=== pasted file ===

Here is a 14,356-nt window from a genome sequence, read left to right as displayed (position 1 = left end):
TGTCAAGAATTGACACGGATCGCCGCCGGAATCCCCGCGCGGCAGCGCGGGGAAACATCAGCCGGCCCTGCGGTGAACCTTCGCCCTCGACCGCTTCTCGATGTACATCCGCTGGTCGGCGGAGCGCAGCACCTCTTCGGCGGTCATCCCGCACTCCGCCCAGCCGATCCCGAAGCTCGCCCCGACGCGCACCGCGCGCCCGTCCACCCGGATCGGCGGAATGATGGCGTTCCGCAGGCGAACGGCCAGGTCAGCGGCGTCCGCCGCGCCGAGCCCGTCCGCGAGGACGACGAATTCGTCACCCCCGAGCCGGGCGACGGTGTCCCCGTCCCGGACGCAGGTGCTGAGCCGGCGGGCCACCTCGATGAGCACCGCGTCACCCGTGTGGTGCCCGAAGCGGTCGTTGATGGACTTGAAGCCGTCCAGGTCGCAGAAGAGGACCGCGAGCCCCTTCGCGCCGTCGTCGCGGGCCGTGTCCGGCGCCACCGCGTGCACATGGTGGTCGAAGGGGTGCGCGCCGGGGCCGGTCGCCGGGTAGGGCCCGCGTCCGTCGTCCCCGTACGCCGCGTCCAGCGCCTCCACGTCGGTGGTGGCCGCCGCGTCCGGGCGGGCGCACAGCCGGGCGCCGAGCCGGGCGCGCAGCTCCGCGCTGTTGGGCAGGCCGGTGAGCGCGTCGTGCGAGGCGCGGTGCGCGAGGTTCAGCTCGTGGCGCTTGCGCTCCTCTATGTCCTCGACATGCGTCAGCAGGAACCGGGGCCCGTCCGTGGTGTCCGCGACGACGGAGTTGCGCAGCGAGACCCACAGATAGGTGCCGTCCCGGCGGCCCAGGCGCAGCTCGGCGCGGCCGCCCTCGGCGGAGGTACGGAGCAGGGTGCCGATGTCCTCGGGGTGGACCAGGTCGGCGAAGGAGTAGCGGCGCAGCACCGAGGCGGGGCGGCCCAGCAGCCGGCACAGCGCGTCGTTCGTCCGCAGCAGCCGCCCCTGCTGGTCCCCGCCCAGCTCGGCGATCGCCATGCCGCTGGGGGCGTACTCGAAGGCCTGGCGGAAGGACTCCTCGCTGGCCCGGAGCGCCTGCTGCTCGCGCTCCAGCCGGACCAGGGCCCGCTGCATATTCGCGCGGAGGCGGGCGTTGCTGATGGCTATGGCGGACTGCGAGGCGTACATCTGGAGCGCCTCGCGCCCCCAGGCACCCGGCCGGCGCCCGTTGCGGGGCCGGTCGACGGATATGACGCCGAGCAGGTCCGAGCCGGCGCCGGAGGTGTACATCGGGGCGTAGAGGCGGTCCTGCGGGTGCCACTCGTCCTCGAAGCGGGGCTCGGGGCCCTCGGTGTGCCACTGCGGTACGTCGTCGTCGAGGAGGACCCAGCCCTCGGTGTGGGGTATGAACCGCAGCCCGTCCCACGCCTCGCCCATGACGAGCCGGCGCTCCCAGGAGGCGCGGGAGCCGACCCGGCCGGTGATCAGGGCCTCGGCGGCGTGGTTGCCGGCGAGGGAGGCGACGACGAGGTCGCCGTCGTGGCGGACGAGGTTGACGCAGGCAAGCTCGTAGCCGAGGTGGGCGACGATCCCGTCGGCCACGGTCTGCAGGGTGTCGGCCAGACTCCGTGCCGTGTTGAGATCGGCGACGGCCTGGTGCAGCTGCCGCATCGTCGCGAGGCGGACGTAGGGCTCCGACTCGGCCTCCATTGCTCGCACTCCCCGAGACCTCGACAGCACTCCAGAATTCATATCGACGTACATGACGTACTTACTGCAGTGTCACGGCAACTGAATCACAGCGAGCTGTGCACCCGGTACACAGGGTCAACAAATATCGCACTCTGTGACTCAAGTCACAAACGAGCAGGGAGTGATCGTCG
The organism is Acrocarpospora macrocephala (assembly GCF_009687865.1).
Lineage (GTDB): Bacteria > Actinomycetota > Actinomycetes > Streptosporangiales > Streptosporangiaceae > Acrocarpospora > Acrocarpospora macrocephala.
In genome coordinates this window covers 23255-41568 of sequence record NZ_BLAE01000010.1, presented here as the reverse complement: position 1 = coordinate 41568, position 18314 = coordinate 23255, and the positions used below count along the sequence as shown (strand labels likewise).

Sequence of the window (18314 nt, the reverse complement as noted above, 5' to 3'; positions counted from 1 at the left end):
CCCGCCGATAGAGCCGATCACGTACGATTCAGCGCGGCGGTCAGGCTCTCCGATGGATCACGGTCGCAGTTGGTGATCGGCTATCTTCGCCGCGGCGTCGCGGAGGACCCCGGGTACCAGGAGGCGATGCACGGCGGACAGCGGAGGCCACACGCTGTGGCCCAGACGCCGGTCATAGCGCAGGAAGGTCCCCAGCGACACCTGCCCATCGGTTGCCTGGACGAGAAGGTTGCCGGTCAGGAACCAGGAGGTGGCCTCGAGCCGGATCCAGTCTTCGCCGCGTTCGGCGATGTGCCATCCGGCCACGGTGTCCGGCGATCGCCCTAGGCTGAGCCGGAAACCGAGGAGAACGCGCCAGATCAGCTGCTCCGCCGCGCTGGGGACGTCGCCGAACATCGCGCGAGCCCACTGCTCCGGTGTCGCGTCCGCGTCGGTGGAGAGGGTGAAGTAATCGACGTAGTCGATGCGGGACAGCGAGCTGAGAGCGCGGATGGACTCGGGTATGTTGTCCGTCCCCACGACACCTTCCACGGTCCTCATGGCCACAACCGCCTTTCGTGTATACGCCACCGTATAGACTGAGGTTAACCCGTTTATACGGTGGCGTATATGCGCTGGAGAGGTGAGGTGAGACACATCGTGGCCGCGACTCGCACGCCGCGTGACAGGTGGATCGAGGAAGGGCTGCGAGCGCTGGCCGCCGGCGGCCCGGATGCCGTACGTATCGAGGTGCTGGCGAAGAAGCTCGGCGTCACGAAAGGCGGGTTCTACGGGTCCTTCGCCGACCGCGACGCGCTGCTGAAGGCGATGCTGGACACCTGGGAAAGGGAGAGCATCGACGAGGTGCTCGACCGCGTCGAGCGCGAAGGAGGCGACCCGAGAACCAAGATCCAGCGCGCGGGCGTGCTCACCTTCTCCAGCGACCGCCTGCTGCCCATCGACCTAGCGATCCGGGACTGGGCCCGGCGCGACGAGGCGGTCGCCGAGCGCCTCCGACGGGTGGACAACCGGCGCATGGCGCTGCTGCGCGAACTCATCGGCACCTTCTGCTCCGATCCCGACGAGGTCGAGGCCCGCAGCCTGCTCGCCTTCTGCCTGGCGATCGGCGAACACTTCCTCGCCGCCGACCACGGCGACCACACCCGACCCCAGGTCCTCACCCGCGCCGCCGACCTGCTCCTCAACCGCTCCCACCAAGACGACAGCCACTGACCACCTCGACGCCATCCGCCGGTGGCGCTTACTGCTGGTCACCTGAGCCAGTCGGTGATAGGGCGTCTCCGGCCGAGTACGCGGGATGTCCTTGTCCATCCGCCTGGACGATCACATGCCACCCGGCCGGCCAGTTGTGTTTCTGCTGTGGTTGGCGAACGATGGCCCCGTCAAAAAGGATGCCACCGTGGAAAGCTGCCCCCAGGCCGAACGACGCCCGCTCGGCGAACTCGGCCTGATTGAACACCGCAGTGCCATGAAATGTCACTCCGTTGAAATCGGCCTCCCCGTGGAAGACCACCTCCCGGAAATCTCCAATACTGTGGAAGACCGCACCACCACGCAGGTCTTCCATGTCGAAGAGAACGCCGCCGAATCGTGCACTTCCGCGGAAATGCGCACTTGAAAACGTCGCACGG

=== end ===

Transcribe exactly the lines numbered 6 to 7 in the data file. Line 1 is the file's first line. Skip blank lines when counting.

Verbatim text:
Sequence of the window (18314 nt, the reverse complement as noted above, 5' to 3'; positions counted from 1 at the left end):
CCCGCCGATAGAGCCGATCACGTACGATTCAGCGCGGCGGTCAGGCTCTCCGATGGATCACGGTCGCAGTTGGTGATCGGCTATCTTCGCCGCGGCGTCGCGGAGGACCCCGGGTACCAGGAGGCGATGCACGGCGGACAGCGGAGGCCACACGCTGTGGCCCAGACGCCGGTCATAGCGCAGGAAGGTCCCCAGCGACACCTGCCCATCGGTTGCCTGGACGAGAAGGTTGCCGGTCAGGAACCAGGAGGTGGCCTCGAGCCGGATCCAGTCTTCGCCGCGTTCGGCGATGTGCCATCCGGCCACGGTGTCCGGCGATCGCCCTAGGCTGAGCCGGAAACCGAGGAGAACGCGCCAGATCAGCTGCTCCGCCGCGCTGGGGACGTCGCCGAACATCGCGCGAGCCCACTGCTCCGGTGTCGCGTCCGCGTCGGTGGAGAGGGTGAAGTAATCGACGTAGTCGATGCGGGACAGCGAGCTGAGAGCGCGGATGGACTCGGGTATGTTGTCCGTCCCCACGACACCTTCCACGGTCCTCATGGCCACAACCGCCTTTCGTGTATACGCCACCGTATAGACTGAGGTTAACCCGTTTATACGGTGGCGTATATGCGCTGGAGAGGTGAGGTGAGACACATCGTGGCCGCGACTCGCACGCCGCGTGACAGGTGGATCGAGGAAGGGCTGCGAGCGCTGGCCGCCGGCGGCCCGGATGCCGTACGTATCGAGGTGCTGGCGAAGAAGCTCGGCGTCACGAAAGGCGGGTTCTACGGGTCCTTCGCCGACCGCGACGCGCTGCTGAAGGCGATGCTGGACACCTGGGAAAGGGAGAGCATCGACGAGGTGCTCGACCGCGTCGAGCGCGAAGGAGGCGACCCGAGAACCAAGATCCAGCGCGCGGGCGTGCTCACCTTCTCCAGCGACCGCCTGCTGCCCATCGACCTAGCGATCCGGGACTGGGCCCGGCGCGACGAGGCGGTCGCCGAGCGCCTCCGACGGGTGGACAACCGGCGCATGGCGCTGCTGCGCGAACTCATCGGCACCTTCTGCTCCGATCCCGACGAGGTCGAGGCCCGCAGCCTGCTCGCCTTCTGCCTGGCGATCGGCGAACACTTCCTCGCCGCCGACCACGGCGACCACACCCGACCCCAGGTCCTCACCCGCGCCGCCGACCTGCTCCTCAACCGCTCCCACCAAGACGACAGCCACTGACCACCTCGACGCCATCCGCCGGTGGCGCTTACTGCTGGTCACCTGAGCCAGTCGGTGATAGGGCGTCTCCGGCCGAGTACGCGGGATGTCCTTGTCCATCCGCCTGGACGATCACATGCCACCCGGCCGGCCAGTTGTGTTTCTGCTGTGGTTGGCGAACGATGGCCCCGTCAAAAAGGATGCCACCGTGGAAAGCTGCCCCCAGGCCGAACGACGCCCGCTCGGCGAACTCGGCCTGATTGAACACCGCAGTGCCATGAAATGTCACTCCGTTGAAATCGGCCTCCCCGTGGAAGACCACCTCCCGGAAATCTCCAATACTGTGGAAGACCGCACCACCACGCAGGTCTTCCATGTCGAAGAGAACGCCGCCGAATCGTGCACTTCCGCGGAAATGCGCACTTGAAAACGTCGCACGG